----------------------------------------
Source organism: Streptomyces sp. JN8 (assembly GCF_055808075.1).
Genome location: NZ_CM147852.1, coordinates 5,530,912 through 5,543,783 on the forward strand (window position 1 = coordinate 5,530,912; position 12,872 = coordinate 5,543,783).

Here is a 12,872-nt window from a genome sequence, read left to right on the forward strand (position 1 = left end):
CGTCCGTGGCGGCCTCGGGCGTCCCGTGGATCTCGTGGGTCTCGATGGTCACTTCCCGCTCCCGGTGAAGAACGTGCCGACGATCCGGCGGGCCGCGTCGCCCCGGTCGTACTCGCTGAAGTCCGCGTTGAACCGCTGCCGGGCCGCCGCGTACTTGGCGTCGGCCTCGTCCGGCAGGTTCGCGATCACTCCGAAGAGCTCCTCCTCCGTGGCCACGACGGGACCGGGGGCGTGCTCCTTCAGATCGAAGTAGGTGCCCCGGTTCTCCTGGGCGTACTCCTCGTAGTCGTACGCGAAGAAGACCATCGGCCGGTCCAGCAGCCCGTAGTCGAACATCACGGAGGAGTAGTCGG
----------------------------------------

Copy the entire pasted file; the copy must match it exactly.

Source organism: Streptomyces sp. JN8 (assembly GCF_055808075.1).
Genome location: NZ_CM147852.1, coordinates 5,530,912 through 5,543,783 on the forward strand (window position 1 = coordinate 5,530,912; position 12,872 = coordinate 5,543,783).

Here is a 12,872-nt window from a genome sequence, read left to right on the forward strand (position 1 = left end):
CGTCCGTGGCGGCCTCGGGCGTCCCGTGGATCTCGTGGGTCTCGATGGTCACTTCCCGCTCCCGGTGAAGAACGTGCCGACGATCCGGCGGGCCGCGTCGCCCCGGTCGTACTCGCTGAAGTCCGCGTTGAACCGCTGCCGGGCCGCCGCGTACTTGGCGTCGGCCTCGTCCGGCAGGTTCGCGATCACTCCGAAGAGCTCCTCCTCCGTGGCCACGACGGGACCGGGGGCGTGCTCCTTCAGATCGAAGTAGGTGCCCCGGTTCTCCTGGGCGTACTCCTCGTAGTCGTACGCGAAGAAGACCATCGGCCGGTCCAGCAGCCCGTAGTCGAACATCACGGAGGAGTAGTCGG